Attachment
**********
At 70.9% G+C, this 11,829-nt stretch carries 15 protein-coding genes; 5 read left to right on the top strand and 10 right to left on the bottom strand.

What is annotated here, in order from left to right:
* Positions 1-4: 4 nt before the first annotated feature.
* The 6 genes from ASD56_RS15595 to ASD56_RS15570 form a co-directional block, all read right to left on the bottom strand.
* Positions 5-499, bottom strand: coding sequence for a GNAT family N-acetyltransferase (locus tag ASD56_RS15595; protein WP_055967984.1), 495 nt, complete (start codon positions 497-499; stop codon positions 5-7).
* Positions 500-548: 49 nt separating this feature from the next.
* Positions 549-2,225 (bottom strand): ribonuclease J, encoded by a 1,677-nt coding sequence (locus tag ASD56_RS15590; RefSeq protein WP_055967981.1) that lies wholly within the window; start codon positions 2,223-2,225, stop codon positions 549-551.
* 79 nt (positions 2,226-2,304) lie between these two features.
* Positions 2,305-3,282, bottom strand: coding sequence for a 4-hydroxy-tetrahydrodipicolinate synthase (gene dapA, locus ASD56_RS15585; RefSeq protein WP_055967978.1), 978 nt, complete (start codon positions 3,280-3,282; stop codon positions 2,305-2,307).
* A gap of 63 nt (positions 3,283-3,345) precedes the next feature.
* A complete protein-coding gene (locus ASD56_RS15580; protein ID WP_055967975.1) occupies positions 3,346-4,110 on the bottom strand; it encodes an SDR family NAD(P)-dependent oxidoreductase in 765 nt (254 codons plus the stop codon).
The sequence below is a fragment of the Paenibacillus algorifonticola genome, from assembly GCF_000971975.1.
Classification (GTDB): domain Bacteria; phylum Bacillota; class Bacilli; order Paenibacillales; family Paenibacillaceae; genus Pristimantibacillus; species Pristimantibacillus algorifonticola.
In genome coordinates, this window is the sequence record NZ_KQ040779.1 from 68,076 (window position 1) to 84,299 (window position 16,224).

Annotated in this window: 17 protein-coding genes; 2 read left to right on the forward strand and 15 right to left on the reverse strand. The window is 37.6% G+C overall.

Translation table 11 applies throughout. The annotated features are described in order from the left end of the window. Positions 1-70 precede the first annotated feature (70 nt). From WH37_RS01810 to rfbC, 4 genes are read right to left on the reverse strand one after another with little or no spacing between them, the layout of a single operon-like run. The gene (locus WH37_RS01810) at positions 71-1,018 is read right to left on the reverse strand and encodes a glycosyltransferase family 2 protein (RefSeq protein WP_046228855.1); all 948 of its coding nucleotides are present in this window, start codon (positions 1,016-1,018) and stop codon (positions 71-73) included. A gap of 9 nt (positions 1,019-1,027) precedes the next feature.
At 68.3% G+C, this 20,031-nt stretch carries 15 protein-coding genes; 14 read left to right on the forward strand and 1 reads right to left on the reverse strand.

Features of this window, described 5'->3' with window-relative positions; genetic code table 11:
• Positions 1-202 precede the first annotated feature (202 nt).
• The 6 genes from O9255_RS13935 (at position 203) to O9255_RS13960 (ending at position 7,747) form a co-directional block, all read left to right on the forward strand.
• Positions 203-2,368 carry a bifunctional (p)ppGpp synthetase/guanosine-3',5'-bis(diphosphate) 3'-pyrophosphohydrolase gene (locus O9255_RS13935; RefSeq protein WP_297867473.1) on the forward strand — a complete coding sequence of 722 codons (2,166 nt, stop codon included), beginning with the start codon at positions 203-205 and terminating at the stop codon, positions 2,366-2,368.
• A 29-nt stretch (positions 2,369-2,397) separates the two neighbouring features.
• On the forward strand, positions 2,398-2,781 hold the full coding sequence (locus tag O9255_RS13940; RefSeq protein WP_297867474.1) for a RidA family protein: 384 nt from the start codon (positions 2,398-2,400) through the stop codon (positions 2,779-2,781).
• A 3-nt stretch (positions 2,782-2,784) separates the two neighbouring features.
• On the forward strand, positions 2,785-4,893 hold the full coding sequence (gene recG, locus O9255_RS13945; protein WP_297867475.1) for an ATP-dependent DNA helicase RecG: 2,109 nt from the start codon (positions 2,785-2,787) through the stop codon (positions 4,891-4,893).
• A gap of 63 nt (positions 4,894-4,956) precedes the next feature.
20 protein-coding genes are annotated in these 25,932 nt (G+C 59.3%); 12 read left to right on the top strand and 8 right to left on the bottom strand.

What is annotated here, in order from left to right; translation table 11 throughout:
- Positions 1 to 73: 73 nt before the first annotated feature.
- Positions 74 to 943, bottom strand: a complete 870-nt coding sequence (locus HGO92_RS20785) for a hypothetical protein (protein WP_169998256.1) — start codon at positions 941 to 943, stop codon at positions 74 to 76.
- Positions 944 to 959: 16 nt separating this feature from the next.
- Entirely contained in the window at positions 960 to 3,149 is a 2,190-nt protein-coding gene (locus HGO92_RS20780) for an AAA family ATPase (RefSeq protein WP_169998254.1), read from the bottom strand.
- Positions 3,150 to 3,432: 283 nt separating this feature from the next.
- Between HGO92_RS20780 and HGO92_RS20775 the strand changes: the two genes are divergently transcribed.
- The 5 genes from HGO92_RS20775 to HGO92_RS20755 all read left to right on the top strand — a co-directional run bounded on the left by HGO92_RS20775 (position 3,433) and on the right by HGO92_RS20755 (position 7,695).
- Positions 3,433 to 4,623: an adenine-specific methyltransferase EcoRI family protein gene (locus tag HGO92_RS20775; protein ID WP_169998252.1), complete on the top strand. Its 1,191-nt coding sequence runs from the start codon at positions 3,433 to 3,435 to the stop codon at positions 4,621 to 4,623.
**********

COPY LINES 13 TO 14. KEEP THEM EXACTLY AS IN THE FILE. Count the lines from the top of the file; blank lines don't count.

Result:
Classification (GTDB): domain Bacteria; phylum Bacillota; class Bacilli; order Paenibacillales; family Paenibacillaceae; genus Pristimantibacillus; species Pristimantibacillus algorifonticola.
In genome coordinates, this window is the sequence record NZ_KQ040779.1 from 68,076 (window position 1) to 84,299 (window position 16,224).